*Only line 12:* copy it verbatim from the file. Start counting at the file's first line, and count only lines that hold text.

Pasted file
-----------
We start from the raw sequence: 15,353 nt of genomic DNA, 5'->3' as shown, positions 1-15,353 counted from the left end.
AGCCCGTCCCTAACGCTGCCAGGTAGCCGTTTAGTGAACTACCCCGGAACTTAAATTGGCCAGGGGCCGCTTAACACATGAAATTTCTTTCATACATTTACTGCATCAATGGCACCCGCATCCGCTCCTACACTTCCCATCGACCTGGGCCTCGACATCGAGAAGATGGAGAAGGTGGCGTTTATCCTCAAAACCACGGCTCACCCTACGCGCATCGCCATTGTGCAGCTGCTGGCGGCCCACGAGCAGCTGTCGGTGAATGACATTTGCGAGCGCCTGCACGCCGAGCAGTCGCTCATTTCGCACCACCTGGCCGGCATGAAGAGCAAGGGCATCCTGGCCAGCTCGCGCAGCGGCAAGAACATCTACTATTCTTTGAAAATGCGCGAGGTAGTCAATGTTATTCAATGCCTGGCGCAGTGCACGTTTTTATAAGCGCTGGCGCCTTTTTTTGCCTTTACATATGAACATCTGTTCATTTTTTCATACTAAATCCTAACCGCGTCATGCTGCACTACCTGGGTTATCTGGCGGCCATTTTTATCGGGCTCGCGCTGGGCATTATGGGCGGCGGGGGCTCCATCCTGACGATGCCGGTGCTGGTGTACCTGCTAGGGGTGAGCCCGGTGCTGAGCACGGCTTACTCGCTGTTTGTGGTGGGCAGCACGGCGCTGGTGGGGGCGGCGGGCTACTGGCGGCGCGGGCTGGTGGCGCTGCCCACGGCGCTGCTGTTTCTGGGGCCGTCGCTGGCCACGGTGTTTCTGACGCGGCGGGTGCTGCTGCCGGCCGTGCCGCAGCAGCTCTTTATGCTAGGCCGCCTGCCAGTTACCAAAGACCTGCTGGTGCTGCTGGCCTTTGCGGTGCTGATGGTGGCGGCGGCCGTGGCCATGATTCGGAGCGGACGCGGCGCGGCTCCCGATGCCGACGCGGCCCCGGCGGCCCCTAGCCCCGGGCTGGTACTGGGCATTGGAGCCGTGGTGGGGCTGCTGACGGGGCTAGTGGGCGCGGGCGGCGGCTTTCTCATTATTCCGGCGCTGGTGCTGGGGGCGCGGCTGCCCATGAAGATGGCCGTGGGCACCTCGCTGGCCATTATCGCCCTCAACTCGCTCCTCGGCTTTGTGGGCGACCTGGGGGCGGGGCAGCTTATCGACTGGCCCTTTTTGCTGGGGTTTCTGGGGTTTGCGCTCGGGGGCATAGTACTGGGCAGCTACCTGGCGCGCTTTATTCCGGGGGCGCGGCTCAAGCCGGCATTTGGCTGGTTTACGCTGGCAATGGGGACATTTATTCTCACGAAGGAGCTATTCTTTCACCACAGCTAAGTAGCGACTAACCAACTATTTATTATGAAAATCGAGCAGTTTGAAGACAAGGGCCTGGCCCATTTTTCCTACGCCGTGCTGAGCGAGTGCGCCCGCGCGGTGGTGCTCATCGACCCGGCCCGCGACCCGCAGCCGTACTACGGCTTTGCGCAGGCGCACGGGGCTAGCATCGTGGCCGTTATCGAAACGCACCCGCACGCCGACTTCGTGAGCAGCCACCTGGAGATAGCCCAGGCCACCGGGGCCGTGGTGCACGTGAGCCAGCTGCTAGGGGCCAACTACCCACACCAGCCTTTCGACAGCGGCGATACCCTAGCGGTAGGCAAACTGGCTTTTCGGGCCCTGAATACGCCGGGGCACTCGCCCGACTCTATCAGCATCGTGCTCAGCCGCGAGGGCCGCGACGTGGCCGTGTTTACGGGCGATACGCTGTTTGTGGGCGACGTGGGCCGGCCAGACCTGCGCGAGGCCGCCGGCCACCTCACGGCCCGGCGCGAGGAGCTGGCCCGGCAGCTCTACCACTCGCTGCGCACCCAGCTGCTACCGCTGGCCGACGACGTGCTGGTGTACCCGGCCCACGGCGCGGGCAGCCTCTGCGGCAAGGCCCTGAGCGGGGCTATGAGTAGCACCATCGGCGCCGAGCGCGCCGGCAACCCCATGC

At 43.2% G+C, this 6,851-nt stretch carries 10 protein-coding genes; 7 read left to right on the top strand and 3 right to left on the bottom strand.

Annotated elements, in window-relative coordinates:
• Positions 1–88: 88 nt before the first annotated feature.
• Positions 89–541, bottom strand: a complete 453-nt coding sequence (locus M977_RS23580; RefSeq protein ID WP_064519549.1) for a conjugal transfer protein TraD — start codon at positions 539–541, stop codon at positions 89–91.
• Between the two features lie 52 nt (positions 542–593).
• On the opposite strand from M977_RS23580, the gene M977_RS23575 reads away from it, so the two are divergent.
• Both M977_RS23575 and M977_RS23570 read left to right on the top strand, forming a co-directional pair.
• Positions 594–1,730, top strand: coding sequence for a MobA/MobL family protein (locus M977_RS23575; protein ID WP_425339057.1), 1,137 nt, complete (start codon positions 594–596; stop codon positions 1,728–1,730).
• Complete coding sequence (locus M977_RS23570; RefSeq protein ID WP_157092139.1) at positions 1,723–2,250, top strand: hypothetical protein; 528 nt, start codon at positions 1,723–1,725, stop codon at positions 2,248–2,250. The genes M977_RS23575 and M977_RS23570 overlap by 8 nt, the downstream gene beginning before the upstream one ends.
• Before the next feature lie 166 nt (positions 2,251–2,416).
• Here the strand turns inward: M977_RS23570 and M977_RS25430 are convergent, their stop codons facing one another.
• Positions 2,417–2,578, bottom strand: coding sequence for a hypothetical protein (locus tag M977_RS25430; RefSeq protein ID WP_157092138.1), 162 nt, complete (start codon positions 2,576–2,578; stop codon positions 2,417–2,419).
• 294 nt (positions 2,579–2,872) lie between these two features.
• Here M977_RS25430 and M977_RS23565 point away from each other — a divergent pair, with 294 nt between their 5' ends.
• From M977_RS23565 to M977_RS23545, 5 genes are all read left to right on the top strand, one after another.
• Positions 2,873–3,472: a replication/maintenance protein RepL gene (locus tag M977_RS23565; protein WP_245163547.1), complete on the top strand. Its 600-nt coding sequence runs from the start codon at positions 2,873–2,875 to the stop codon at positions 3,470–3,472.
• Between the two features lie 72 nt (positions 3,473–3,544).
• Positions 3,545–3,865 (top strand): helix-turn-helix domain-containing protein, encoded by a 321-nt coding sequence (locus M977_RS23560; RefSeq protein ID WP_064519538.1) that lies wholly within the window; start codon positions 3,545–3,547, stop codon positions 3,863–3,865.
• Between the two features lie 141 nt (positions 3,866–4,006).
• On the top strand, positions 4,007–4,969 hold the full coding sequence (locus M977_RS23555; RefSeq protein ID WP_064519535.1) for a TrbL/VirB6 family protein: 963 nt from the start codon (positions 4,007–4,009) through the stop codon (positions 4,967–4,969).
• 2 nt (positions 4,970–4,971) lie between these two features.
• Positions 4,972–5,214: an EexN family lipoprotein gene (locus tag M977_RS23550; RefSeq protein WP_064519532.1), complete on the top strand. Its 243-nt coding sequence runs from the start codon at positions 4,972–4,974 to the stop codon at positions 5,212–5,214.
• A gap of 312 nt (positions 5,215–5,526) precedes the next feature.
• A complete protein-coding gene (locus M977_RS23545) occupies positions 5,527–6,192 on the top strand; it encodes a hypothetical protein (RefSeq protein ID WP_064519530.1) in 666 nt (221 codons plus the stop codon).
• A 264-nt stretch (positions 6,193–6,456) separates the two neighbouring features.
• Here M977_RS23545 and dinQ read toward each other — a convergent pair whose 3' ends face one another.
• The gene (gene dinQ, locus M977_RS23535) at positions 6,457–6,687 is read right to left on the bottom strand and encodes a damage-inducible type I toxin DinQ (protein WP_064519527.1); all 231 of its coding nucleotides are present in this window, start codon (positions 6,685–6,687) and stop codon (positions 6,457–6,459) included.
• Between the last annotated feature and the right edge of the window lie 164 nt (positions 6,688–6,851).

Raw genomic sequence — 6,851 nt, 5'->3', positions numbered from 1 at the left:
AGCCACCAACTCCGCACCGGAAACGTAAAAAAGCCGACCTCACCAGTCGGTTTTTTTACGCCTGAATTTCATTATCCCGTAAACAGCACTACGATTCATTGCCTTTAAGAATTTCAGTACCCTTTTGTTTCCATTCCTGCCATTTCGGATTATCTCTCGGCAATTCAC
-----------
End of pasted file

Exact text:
• Before the next feature lie 166 nt (positions 2,251–2,416).